Unquestionably the ‘Father’ of the Atlantic Intracoastal Waterway, in 1907 Congressman J. Hampton Moore sponsored a bill to direct the Corps of Engineers to survey the Delaware River in his district for much needed deepening.
Bills dealing with such questions were referred to as Rivers and Harbors bills and were passed, generally, every few years instead of every year. These bills dealt with the rivers and harbors in a piece-meal fashion pitting one state or congressional district against another. Moore’s bill went down in flames, competing with bills from other states and districts with stronger congressional representation. In his first term in Congress, Moore could not understand why his bill, which sought only a survey for deepening, went down in defeat.
Moore devised a plan to stop governmental bureaucracy from pitting one state against another when a continuous inland waterway from Maine to Florida was needed. Moore called a meeting in Philadelphia in 1907 to form the Atlantic Deeper Waterways Association. Every Governor, Senator, House member, and interested Mayor from Maine to Florida was invited. It would be an ‘all for one’, and ‘one for all’ proposition calling upon Congress to appropriate $50 million a year for ten years.
Attendees would elect Moore president of the the ADWA for forty straight years until the job was done. A continuous protected inland waterway under federal control from Florida to Norfolk, Va., would not be completed until 1935, along with the Cape Cod Canal and other Atlantic coast inland waterways although not necessarily continuously protected by sufficiently large barrier islands, as in Florida.
Moore’s job had been accomplished. The ‘all for one’ plan worked. For much of the distance the inland waterway was at least 125 feet wide and at least 10 feet deep. Joined in the work was John Humphrey Small, a Member of Congress and for a time Chairman of the Rivers and Harbors Committee. More important, while Moore was a Philadelphia Republican, Small was a North Carolina Democrat. For years, the two formed an unbeatable combination in Congress on the question of an Intracoastal Waterway.
At the turn of the last century (1895-1920s), something of a renaissance occurred in the political will of the Nation in the demand for inland waterway transportation. More than thirty citizens groups coalesced from all over the country to demand waterway construction to challenge not only the confiscatory tariffs charged by the railways but also to address the shortage of railway cars available to ship freight and carry passengers across the country. Among these citizen groups were the National Rivers and Harbors Congress (NRHC) and the Atlantic Deeper Waterways Association (the ADWA), both of which formed in the early 1900’s.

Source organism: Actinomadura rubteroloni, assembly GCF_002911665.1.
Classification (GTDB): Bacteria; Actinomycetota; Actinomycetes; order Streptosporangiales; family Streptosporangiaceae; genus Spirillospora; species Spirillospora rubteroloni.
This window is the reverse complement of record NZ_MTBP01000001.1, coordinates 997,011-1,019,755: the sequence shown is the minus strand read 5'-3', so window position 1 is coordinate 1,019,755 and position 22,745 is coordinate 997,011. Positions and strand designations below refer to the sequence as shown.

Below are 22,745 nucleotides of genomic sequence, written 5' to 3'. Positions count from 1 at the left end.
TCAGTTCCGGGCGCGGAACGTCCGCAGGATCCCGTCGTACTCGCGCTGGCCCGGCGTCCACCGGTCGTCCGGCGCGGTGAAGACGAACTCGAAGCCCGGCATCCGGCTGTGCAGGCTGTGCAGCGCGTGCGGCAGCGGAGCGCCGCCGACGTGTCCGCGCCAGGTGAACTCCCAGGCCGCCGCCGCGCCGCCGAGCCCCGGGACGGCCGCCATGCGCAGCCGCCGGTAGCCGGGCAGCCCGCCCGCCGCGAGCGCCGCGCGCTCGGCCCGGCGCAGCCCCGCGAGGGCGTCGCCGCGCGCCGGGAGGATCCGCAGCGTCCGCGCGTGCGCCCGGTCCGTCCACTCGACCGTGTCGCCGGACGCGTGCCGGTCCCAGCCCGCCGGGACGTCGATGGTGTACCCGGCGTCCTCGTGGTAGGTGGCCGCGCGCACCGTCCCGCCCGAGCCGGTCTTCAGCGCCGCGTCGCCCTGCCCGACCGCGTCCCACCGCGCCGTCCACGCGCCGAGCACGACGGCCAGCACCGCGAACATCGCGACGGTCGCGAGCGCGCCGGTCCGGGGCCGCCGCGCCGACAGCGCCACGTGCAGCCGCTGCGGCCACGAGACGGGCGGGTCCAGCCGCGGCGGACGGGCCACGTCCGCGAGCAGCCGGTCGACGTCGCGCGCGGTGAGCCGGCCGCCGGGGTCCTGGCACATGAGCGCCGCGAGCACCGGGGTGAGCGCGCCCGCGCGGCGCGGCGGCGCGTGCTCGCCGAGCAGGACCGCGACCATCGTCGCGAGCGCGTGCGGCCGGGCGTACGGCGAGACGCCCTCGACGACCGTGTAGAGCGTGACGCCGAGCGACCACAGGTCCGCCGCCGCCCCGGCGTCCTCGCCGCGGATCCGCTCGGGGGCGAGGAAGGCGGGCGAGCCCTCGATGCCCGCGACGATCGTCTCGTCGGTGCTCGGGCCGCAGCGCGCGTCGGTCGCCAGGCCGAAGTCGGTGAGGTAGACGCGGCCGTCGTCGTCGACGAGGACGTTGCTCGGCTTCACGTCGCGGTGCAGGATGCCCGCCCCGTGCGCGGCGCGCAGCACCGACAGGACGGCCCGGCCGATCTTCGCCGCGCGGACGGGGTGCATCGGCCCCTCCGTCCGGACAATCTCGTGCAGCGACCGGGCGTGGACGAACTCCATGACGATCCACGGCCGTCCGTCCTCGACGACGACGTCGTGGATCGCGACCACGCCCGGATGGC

A first-term Republican congressman representing Philadelphia, Joseph Hampton Moore sought funds to deepen a portion of the Delaware River. His colleagues voted the bill down. So resolute was Moore in finding some way to acquire these funds that he spearheaded the organization of the ADWA in Philadelphia in 1907. Five hundred governors, congressman, other political leaders, as well as business leaders, and chamber of commerce representatives attended. Instead of each state along the Atlantic seaboard separately applying for scarce funds under the Rivers and Harbors Act, Moore advocated a ‘one for all, all for one’ lobbying approach. No longer would states be pitted against each other by governmental bureaucracies distributing funds for improvements. Within weeks, Moore introduced a bill in Congress to authorize the Corps of Engineers to survey a continuous inland waterway from Maine to Beaufort, N.C.
A few days later, North Carolina Democratic Congressman John Humphrey Small introduced a bill to authorize the extension of the survey southward from Beaumont, N.C. to Key West, Fla. It would take until 1935 for the federal government to acquire and enlarge the largely privately owned inland tollways into a continuous, federally controlled, toll-free Atlantic Intracoastal Waterway from Miami, Fla., to Trenton, N. J., with the exception of a few miles.
The New Englanders and the bank administering Bradley’s estate finally saw a way out of the Florida waterway’s never-ending maintenance problems and the slow sale of Florida land. They could sell the Florida East Coast Canal en masse to the federal government. It was only a matter of time.